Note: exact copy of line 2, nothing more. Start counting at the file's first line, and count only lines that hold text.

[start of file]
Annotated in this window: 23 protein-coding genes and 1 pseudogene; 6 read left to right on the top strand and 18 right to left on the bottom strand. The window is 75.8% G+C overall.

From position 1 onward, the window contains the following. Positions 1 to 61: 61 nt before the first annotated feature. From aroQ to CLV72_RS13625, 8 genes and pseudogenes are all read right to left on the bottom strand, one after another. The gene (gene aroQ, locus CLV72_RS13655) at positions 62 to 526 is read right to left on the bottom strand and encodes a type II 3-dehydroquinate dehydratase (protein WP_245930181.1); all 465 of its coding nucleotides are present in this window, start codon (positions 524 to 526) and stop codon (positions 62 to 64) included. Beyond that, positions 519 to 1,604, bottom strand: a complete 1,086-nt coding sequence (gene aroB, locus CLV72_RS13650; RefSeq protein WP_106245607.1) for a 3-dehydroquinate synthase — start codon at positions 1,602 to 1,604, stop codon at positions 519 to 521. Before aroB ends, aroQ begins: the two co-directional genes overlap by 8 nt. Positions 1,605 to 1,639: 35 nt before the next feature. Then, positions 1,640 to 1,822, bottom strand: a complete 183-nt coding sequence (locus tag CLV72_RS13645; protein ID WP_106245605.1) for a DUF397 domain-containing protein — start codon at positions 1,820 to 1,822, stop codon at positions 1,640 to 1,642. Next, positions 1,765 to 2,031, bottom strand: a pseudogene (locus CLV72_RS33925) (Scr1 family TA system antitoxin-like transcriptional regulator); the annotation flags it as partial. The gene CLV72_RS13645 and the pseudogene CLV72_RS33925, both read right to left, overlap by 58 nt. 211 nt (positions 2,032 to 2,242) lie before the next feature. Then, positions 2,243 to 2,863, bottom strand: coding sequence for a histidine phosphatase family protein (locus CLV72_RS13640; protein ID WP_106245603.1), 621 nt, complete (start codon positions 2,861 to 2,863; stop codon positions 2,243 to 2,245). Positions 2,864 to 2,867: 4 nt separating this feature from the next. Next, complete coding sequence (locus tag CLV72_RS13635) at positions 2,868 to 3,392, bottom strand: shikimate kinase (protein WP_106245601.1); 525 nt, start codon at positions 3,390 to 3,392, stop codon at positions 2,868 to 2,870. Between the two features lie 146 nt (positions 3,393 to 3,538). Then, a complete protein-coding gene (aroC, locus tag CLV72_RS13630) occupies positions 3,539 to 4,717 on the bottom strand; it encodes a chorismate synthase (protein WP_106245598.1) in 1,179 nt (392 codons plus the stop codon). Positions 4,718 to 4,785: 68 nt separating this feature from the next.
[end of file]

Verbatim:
From position 1 onward, the window contains the following. Positions 1 to 61: 61 nt before the first annotated feature. From aroQ to CLV72_RS13625, 8 genes and pseudogenes are all read right to left on the bottom strand, one after another. The gene (gene aroQ, locus CLV72_RS13655) at positions 62 to 526 is read right to left on the bottom strand and encodes a type II 3-dehydroquinate dehydratase (protein WP_245930181.1); all 465 of its coding nucleotides are present in this window, start codon (positions 524 to 526) and stop codon (positions 62 to 64) included. Beyond that, positions 519 to 1,604, bottom strand: a complete 1,086-nt coding sequence (gene aroB, locus CLV72_RS13650; RefSeq protein WP_106245607.1) for a 3-dehydroquinate synthase — start codon at positions 1,602 to 1,604, stop codon at positions 519 to 521. Before aroB ends, aroQ begins: the two co-directional genes overlap by 8 nt. Positions 1,605 to 1,639: 35 nt before the next feature. Then, positions 1,640 to 1,822, bottom strand: a complete 183-nt coding sequence (locus tag CLV72_RS13645; protein ID WP_106245605.1) for a DUF397 domain-containing protein — start codon at positions 1,820 to 1,822, stop codon at positions 1,640 to 1,642. Next, positions 1,765 to 2,031, bottom strand: a pseudogene (locus CLV72_RS33925) (Scr1 family TA system antitoxin-like transcriptional regulator); the annotation flags it as partial. The gene CLV72_RS13645 and the pseudogene CLV72_RS33925, both read right to left, overlap by 58 nt. 211 nt (positions 2,032 to 2,242) lie before the next feature. Then, positions 2,243 to 2,863, bottom strand: coding sequence for a histidine phosphatase family protein (locus CLV72_RS13640; protein ID WP_106245603.1), 621 nt, complete (start codon positions 2,861 to 2,863; stop codon positions 2,243 to 2,245). Positions 2,864 to 2,867: 4 nt separating this feature from the next. Next, complete coding sequence (locus tag CLV72_RS13635) at positions 2,868 to 3,392, bottom strand: shikimate kinase (protein WP_106245601.1); 525 nt, start codon at positions 3,390 to 3,392, stop codon at positions 2,868 to 2,870. Between the two features lie 146 nt (positions 3,393 to 3,538). Then, a complete protein-coding gene (aroC, locus tag CLV72_RS13630) occupies positions 3,539 to 4,717 on the bottom strand; it encodes a chorismate synthase (protein WP_106245598.1) in 1,179 nt (392 codons plus the stop codon). Positions 4,718 to 4,785: 68 nt separating this feature from the next.